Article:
‘We won’t complain if pitches in India…’: England’s Ollie Pope

NEW DELHI: England‘s vice-captain, Ollie Pope, expressed a pragmatic stance regarding the nature of pitches in the upcoming five-match Test tour against India starting on January 25.
Pope stated that England wouldn’t lodge complaints if India opted for pitches that favored spin right from the outset. He emphasised that the responsibility for pitch preparation rested with the host country, and it was their prerogative to create surfaces that suited their players.

Pope, a 26-year-old right-handed middle-order batter, acknowledged that the nature of pitches was likely to be a prominent topic of discussion during the series.

This statement reflects a willingness on England’s part to adapt to different playing conditions and challenges, showcasing a sportsmanlike approach as they prepare for the Test series against India.
“There will be a lot of outside noise. And pitches can be a massive talking point. But you have to remember the two teams are playing on the exact same wicket, so we just need to be as well-equipped as we can,” Pope was quoted as saying by ‘The Guardian’.
“In England, we might leave more grass on the pitch to suit our amazing seamers, so it’s no surprise if India do the same to suit their spinners,” he said before England flew out to Abu Dhabi for a training camp ahead of the Test series.
The recent headlines surrounding the nature of pitches gained attention, particularly after India secured a Test victory against South Africa in Cape Town within two days. In response to this, India’s captain, Rohit Sharma, expressed his willingness to play on pitches like those in Newlands, with the caveat that visiting teams refrain from criticising Indian pitches.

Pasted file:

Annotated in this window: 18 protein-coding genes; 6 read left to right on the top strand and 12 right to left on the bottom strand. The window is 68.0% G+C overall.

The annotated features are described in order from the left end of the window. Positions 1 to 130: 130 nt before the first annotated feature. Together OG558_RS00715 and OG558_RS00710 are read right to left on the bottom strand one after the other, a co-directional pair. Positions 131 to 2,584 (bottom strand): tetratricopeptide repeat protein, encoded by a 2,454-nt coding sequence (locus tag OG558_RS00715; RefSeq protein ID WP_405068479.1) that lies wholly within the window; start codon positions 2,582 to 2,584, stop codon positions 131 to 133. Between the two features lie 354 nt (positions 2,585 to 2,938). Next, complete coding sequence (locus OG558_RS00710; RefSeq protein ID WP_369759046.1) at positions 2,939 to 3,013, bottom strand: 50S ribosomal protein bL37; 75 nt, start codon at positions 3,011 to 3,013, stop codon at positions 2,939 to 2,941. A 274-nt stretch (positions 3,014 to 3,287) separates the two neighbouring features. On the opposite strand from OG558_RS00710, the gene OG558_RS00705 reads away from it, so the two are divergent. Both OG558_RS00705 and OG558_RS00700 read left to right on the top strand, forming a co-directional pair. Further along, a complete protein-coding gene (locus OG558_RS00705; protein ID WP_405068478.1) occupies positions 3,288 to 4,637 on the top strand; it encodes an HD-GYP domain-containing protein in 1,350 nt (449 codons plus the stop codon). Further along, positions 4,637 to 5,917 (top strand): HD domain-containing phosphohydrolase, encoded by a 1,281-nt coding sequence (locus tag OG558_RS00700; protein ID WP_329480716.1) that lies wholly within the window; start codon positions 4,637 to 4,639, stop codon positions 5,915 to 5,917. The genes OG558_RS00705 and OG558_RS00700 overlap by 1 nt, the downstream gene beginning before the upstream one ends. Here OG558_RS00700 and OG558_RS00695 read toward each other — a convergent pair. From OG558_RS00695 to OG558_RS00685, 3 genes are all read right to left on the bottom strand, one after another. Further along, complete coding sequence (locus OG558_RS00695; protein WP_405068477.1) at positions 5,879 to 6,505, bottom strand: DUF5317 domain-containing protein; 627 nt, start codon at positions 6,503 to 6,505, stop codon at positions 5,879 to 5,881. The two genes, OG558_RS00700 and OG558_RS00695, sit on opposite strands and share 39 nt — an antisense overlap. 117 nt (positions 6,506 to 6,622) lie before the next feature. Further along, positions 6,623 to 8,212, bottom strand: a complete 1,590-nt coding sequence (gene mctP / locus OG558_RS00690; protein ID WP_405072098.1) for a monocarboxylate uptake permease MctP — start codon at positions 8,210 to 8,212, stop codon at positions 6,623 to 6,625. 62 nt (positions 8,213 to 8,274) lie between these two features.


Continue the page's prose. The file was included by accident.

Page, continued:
Pope, who has accumulated 2136 runs from 38 Tests since his debut in 2018, echoed a similar sentiment. The England vice-captain expressed that he didn’t mind low-scoring Test matches, describing them as “amazing to watch.”
“I actually think low-scoring Test matches (where the ball has the edge over the bat) are pretty amazing to watch,” he said.
“I saw a fair bit of South Africa versus India and it was great: guys scoring seriously tough runs and the ball flying through.
“The scores could be similar in India but if the pitches spin from ball one we won’t be complaining. It’s about finding a method to combat it.”
Pope was a member of the touring team that faced India three years ago, resulting in a 1-3 series loss for England. During that series, Pope encountered difficulties with the bat, struggling to make significant contributions. In eight innings, he managed to surpass 20 runs in four instances, with 34 being his highest score.
“We had some young guys on that tour. Myself, Zak Crawley, Ben Foakes – it was our first India tour and we were probably taken by surprise when it turned from ball one (after the first Test). But if we had read the pitch well enough and quickly enough…,” he recollected.
“I look at the guys who were most successful, Rohit Sharma and Rishabh Pant, they didn’t rotate strike a huge amount. That’s tough to do on those pitches, you can’t just work spin around like in England. You need a really solid defence but also four and six options, to hit the spinners off their length.”
Further talking about the challenges while playing in India, he said, “The danger ball last time was the one that went straight on – the ones that spun almost spun too much.
“It’s like in England when the (seaming) ball goes past your outside edge, you play it well with soft hands or miss it. It’s a case of being at peace with being beaten – that’s almost a win if you’re covering (lbw and bowled).”
(With PTI inputs)

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